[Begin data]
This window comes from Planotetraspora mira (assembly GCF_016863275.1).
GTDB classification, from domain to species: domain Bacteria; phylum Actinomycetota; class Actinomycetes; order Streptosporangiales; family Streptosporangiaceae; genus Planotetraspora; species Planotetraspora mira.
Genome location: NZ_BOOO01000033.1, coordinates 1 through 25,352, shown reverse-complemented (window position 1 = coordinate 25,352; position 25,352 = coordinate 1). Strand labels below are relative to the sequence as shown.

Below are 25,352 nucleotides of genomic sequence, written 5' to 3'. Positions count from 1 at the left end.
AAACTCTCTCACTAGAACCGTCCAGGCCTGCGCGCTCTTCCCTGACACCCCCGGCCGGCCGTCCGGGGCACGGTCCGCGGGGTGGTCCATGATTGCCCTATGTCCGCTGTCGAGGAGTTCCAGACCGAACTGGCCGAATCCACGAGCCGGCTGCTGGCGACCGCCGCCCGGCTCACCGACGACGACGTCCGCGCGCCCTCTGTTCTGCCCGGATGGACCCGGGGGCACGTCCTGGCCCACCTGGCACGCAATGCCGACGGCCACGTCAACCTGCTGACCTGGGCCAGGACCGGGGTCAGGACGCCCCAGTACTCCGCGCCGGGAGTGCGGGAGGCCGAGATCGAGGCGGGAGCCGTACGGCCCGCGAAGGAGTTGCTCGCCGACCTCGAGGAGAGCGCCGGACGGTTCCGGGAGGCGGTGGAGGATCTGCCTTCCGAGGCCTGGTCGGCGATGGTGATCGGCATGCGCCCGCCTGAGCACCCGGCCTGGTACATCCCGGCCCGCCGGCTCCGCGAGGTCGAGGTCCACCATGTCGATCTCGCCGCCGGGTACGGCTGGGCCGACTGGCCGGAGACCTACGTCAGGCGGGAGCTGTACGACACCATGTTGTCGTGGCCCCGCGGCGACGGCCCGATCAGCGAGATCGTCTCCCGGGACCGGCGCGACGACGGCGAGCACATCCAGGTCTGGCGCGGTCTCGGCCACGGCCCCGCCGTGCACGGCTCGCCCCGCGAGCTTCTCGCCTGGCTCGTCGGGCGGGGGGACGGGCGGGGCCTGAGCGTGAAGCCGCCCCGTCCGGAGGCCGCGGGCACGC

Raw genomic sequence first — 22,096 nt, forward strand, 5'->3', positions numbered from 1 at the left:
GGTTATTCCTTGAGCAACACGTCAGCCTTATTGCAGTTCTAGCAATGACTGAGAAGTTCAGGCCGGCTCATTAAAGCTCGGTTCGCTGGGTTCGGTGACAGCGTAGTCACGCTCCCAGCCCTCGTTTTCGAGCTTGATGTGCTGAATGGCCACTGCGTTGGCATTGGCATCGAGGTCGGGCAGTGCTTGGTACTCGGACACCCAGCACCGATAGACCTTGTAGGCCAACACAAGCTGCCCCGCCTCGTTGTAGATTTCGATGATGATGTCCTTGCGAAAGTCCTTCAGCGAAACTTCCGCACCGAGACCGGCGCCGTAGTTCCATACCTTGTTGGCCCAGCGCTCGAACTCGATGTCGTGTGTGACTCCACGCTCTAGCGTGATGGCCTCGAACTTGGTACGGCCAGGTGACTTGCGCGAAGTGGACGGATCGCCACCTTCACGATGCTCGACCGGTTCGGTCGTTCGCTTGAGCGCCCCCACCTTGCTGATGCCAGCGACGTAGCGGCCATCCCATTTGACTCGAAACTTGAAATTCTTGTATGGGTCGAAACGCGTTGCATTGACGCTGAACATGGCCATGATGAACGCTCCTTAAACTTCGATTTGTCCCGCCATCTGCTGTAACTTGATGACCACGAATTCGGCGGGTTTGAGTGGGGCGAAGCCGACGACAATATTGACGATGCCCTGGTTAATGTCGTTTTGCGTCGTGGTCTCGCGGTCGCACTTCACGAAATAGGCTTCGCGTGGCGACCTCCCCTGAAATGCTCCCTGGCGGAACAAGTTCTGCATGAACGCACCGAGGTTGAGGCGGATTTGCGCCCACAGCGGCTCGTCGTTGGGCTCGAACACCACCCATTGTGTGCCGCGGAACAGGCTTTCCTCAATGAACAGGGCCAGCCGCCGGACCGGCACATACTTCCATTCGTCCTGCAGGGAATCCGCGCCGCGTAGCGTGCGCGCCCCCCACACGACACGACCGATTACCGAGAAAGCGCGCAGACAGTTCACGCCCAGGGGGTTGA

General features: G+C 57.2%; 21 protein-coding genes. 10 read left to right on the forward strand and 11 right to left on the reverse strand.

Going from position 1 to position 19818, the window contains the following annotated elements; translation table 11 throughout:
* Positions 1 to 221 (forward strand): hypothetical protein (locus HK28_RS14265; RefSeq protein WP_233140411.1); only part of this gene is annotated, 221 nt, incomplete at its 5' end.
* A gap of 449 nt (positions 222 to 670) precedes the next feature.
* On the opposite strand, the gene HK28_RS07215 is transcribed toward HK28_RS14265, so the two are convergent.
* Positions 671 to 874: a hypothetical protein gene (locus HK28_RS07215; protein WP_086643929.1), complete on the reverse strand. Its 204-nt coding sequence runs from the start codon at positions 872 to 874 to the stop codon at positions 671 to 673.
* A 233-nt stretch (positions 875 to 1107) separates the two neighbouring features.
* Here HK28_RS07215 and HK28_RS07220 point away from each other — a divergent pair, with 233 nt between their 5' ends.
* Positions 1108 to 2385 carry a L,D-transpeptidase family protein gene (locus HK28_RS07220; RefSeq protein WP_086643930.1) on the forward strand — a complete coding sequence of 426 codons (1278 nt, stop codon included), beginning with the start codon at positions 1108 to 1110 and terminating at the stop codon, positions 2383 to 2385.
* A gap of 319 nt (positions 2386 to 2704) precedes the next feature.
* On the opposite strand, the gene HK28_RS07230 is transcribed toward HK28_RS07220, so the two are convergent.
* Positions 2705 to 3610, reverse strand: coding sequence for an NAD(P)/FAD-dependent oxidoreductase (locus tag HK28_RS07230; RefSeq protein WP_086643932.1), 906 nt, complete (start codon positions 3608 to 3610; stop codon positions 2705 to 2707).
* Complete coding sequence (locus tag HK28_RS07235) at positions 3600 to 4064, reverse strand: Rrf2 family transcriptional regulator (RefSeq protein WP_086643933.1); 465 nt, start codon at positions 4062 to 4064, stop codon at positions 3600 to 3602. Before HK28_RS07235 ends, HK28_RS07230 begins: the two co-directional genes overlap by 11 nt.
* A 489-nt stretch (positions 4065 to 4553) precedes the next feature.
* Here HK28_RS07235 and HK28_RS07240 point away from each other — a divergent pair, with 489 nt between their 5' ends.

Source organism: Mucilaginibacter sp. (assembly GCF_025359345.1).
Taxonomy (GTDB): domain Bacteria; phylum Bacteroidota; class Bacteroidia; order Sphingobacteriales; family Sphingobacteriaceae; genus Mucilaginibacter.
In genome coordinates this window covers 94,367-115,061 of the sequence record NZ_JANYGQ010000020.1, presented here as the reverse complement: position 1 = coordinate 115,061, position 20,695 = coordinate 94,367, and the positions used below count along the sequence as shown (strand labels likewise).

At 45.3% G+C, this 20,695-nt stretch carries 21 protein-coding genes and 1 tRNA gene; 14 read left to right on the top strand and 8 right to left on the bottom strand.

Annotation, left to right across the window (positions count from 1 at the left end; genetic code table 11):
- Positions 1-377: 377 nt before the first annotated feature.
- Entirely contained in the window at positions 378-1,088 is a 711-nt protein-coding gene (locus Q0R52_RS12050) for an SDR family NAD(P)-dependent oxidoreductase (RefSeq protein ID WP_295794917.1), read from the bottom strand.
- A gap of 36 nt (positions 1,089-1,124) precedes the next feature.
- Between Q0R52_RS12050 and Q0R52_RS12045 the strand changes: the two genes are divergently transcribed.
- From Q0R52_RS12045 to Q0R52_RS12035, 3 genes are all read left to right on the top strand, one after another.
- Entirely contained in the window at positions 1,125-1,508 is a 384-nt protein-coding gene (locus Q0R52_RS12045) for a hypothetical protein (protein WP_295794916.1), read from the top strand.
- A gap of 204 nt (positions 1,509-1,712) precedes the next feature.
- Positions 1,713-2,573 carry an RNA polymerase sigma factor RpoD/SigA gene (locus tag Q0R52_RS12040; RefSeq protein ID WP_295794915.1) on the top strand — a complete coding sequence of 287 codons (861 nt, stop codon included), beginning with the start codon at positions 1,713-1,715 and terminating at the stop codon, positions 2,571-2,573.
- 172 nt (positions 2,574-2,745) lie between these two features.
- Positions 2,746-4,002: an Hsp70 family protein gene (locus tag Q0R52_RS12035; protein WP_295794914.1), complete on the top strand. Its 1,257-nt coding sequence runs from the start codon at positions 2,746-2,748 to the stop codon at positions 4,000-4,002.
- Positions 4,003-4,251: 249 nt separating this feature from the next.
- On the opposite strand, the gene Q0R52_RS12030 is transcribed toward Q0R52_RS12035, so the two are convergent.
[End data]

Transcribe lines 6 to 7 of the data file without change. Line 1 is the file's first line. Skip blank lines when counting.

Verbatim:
Raw genomic sequence first — 22,096 nt, forward strand, 5'->3', positions numbered from 1 at the left:
GGTTATTCCTTGAGCAACACGTCAGCCTTATTGCAGTTCTAGCAATGACTGAGAAGTTCAGGCCGGCTCATTAAAGCTCGGTTCGCTGGGTTCGGTGACAGCGTAGTCACGCTCCCAGCCCTCGTTTTCGAGCTTGATGTGCTGAATGGCCACTGCGTTGGCATTGGCATCGAGGTCGGGCAGTGCTTGGTACTCGGACACCCAGCACCGATAGACCTTGTAGGCCAACACAAGCTGCCCCGCCTCGTTGTAGATTTCGATGATGATGTCCTTGCGAAAGTCCTTCAGCGAAACTTCCGCACCGAGACCGGCGCCGTAGTTCCATACCTTGTTGGCCCAGCGCTCGAACTCGATGTCGTGTGTGACTCCACGCTCTAGCGTGATGGCCTCGAACTTGGTACGGCCAGGTGACTTGCGCGAAGTGGACGGATCGCCACCTTCACGATGCTCGACCGGTTCGGTCGTTCGCTTGAGCGCCCCCACCTTGCTGATGCCAGCGACGTAGCGGCCATCCCATTTGACTCGAAACTTGAAATTCTTGTATGGGTCGAAACGCGTTGCATTGACGCTGAACATGGCCATGATGAACGCTCCTTAAACTTCGATTTGTCCCGCCATCTGCTGTAACTTGATGACCACGAATTCGGCGGGTTTGAGTGGGGCGAAGCCGACGACAATATTGACGATGCCCTGGTTAATGTCGTTTTGCGTCGTGGTCTCGCGGTCGCACTTCACGAAATAGGCTTCGCGTGGCGACCTCCCCTGAAATGCTCCCTGGCGGAACAAGTTCTGCATGAACGCACCGAGGTTGAGGCGGATTTGCGCCCACAGCGGCTCGTCGTTGGGCTCGAACACCACCCATTGTGTGCCGCGGAACAGGCTTTCCTCAATGAACAGGGCCAGCCGCCGGACCGGCACATACTTCCATTCGTCCTGCAGGGAATCCGCGCCGCGTAGCGTGCGCGCCCCCCACACGACACGACCGATTACCGAGAAAGCGCGCAGACAGTTCACGCCCAGGGGGTTGA